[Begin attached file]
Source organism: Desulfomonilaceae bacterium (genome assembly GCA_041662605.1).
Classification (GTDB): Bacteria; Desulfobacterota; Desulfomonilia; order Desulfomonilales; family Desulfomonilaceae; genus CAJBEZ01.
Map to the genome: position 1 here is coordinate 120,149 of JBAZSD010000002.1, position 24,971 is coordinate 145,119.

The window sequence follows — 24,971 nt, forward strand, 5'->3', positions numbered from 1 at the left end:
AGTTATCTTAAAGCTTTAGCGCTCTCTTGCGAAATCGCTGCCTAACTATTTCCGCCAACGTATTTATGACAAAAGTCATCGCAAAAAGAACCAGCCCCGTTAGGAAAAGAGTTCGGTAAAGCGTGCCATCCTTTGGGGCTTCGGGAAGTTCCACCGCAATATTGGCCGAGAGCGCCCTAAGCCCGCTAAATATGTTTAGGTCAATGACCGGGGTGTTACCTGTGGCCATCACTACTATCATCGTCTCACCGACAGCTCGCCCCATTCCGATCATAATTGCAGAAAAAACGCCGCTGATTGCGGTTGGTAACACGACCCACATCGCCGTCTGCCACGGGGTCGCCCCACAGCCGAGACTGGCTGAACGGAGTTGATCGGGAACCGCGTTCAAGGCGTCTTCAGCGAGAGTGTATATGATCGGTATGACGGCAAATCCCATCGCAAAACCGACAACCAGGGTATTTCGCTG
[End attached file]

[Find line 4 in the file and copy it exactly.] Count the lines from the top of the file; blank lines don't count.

The window sequence follows — 24,971 nt, forward strand, 5'->3', positions numbered from 1 at the left end: